Home' Trinidad and Tobago Guardian : June 4th 2015 Contents JUNE 2015 • WEEK ONE www.guardian.co.tt BUSINESS GUARDIAN
COMMENTARY | BG3
Chief editor-business: ANTHONY WILSON
Editing and design: NATASHA SAIDWAN
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There have been several
comments on the state-
ment by President of the
National Gas Company,
Indar Maharaj, in this
space last week, that the
state-owned natural gas
intended to price the Initial Public Offering
(IPO) of shares in Phoenix Park Gas Processors
at below their cost price.
For those new to the story: in September
2013, NGC acquired the 39 per cent stake in
Phoenix Park held by US oil giant Cono-
coPhillips for US$600 million ($3.84 billion).
As part of the current administration's
divestment programme, around the middle of
last year, NGC proposed to sell 75,852,000
shares in the holding company named TTNGL
at $25 per share, representing a 49 per cent
stake in the company. That proposed IPO of
Phoenix Park shares would have raised $1.89
billion, which would have meant that NGC
would have recovered almost exactly what it
paid ConocoPhillips, given that it was only
selling 49 per cent.
In January, having done some research into
the Mont Belvieu prices of propane, butane
and natural gasoline (Phoenix Park's three
products), it struck me that NGC was setting
itself up for failed IPO if it opted to return to
the local stock market this year with a $25 per
share IPO price. And I expressed that view in
three consecutive commentaries in this space
starting with, "Will lower product prices affect
Phoenix Park IPO," on January 22, continuing
with, "Is NGC approach in investors' interest
on January 25, and, "Is sharing state wealth
a bad thing? on January 29.
The premise of my three January contri-
butions was that T&T's institutional and indi-
vidual investors would have little appetite for
the Phoenix Park shares if NGC and its owner,
Corporation Sole, offered 75.85 million shares
for sale at $25.
But there would be significant appetite if
those shares were sold at a price that was
more reflective of the decline in Phoenix Park's
In the January 29 piece, I wrote: "...If NGC
sells 75 million shares at $20 at IPO, it earns
$1.5 billion at the IPO. But if those shares then
go to $36, NGC's remaining shares (about 225
million) would be worth $8.1 billion.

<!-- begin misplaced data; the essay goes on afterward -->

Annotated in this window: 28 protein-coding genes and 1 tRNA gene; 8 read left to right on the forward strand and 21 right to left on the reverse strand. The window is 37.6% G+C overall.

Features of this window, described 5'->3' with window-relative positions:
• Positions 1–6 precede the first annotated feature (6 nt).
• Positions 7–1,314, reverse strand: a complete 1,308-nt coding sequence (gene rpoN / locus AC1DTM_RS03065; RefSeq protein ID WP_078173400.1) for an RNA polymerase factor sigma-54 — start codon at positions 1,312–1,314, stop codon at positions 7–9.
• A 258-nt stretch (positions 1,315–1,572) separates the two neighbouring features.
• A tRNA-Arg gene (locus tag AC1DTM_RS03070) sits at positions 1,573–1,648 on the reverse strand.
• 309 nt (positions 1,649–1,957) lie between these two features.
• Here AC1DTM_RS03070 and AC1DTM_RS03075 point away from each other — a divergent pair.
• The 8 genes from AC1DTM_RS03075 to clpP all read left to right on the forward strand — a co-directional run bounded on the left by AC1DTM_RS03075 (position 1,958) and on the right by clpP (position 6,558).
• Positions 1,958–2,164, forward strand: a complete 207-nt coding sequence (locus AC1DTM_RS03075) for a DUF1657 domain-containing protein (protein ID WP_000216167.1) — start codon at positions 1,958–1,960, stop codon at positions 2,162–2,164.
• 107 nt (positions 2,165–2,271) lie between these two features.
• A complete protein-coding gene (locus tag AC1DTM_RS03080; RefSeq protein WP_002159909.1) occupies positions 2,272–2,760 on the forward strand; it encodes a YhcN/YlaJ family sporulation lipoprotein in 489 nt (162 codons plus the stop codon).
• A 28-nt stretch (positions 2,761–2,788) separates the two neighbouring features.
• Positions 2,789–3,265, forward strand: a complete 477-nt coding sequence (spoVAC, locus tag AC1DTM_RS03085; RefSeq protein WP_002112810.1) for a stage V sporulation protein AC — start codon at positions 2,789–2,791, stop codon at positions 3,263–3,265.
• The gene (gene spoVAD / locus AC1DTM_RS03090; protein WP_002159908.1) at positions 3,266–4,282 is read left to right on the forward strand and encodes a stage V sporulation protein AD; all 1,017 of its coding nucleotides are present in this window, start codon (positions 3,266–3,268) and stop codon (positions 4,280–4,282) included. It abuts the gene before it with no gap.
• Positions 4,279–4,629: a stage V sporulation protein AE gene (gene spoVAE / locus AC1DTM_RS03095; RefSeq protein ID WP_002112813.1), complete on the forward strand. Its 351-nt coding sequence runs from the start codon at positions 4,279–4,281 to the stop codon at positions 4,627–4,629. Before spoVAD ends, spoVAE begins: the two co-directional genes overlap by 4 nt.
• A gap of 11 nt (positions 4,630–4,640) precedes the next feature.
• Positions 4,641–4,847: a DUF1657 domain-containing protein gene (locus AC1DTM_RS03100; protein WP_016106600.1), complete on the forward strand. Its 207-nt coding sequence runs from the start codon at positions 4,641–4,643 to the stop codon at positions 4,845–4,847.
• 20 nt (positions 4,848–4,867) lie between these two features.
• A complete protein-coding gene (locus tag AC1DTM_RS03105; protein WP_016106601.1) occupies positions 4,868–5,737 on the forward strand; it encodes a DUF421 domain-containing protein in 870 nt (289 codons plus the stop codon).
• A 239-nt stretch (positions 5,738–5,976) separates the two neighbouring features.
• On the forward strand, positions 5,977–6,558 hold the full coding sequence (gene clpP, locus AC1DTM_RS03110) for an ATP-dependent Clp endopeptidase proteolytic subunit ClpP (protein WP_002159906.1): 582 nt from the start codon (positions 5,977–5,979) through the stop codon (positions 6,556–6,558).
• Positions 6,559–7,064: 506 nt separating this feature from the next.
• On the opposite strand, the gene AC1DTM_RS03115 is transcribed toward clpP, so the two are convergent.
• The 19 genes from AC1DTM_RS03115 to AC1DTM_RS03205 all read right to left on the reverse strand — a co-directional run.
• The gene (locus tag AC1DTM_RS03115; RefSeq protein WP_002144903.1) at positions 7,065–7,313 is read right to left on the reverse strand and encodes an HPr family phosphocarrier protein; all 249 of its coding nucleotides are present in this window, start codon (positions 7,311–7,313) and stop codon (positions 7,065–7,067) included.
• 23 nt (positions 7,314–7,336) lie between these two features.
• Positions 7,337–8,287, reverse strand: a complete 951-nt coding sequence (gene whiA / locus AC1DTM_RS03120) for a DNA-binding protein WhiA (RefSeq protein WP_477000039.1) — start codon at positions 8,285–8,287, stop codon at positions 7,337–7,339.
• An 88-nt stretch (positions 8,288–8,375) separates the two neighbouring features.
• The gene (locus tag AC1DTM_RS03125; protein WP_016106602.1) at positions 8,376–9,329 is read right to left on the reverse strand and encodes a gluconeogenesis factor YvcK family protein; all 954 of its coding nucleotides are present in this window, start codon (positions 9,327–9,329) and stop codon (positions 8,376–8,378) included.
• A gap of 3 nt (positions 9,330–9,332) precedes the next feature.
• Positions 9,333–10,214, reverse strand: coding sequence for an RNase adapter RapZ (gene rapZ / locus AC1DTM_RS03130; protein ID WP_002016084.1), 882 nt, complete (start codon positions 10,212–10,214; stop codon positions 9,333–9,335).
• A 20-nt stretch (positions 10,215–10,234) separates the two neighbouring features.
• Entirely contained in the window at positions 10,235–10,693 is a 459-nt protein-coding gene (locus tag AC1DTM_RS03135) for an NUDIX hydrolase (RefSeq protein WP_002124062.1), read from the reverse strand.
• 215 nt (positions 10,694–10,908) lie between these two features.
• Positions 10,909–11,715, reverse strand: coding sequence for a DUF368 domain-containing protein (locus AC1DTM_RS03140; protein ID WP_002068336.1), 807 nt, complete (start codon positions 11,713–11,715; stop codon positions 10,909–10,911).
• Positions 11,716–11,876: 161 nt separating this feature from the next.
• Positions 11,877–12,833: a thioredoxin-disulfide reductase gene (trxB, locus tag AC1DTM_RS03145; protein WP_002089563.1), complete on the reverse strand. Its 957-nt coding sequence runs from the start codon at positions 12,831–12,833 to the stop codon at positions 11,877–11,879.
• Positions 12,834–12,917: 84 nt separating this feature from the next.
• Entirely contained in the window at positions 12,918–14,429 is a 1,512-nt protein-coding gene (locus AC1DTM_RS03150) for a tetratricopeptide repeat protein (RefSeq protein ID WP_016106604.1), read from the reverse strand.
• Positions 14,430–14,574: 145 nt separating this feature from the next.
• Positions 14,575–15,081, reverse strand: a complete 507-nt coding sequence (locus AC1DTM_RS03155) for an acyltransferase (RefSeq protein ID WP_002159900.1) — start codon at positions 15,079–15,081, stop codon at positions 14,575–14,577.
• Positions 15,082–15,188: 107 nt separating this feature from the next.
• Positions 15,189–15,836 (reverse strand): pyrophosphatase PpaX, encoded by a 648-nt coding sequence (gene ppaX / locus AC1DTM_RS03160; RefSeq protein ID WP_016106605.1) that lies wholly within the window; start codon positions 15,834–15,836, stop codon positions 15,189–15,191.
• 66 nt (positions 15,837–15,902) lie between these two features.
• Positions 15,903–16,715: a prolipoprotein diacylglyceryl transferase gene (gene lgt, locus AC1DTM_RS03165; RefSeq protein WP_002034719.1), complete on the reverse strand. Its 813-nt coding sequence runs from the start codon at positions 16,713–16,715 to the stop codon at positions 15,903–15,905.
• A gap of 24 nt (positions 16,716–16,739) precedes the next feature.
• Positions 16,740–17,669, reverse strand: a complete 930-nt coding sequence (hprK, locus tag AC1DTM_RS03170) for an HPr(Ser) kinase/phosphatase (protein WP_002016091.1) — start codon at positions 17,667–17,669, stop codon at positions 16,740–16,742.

"But if the IPO starts at $25 (raising $1.89
billion) and declines to $22 a year later, NGC's
remaining stake would be worth $4.85 bil-
In the January 22 edition, the views of the
NGC president and the Minister of Finance,
Larry Howai, were sought and reported faith-
In January, both men, by their statements,
suggested that there would be no deviation
from the $25 per share price aimed at raising
Thankfully, good sense prevailed and the
opinions expressed by Mr Maharaj last week
in this space indicate a change of thinking
that brings him in line with my own views.
But that position---that it is better to sell
the shares now at a price that reflects Phoenix
Park's product prices---does not seem to be
Mary King, in a letter to the Business
Guardian editor published on page 10 of this
edition, argues: "To sell at this time of uncer-
tainty and of low prices below clearly what
is the market value of the shares is financial
irresponsibility, if not an attempt to provide
a steal of a deal to potential investors."
And I got this response from someone whose
intellect and communications skills I have
grown to hold in high regard.
"The editorial in the May 28 Business
Guardian confirmed what I have been warning
the citizens of Trinidad and Tobago about for
months. This is yet another wake-up call for
Trinidad and Tobago.
"The President of the National Gas Com-
pany (NGC) has confirmed that the value of
the shares of Phoenix Park Gas Processors
Limited (PPGPL) has dropped since they con-
ceptualised the IPO of PPGPL.
"NGC has now confirmed that it is expected
that the price that they will offer PPGPL's
share at, will be less than the price at which
they, (NGC), bought it in September 2013.
"This confirms the fire sale' of a very valu-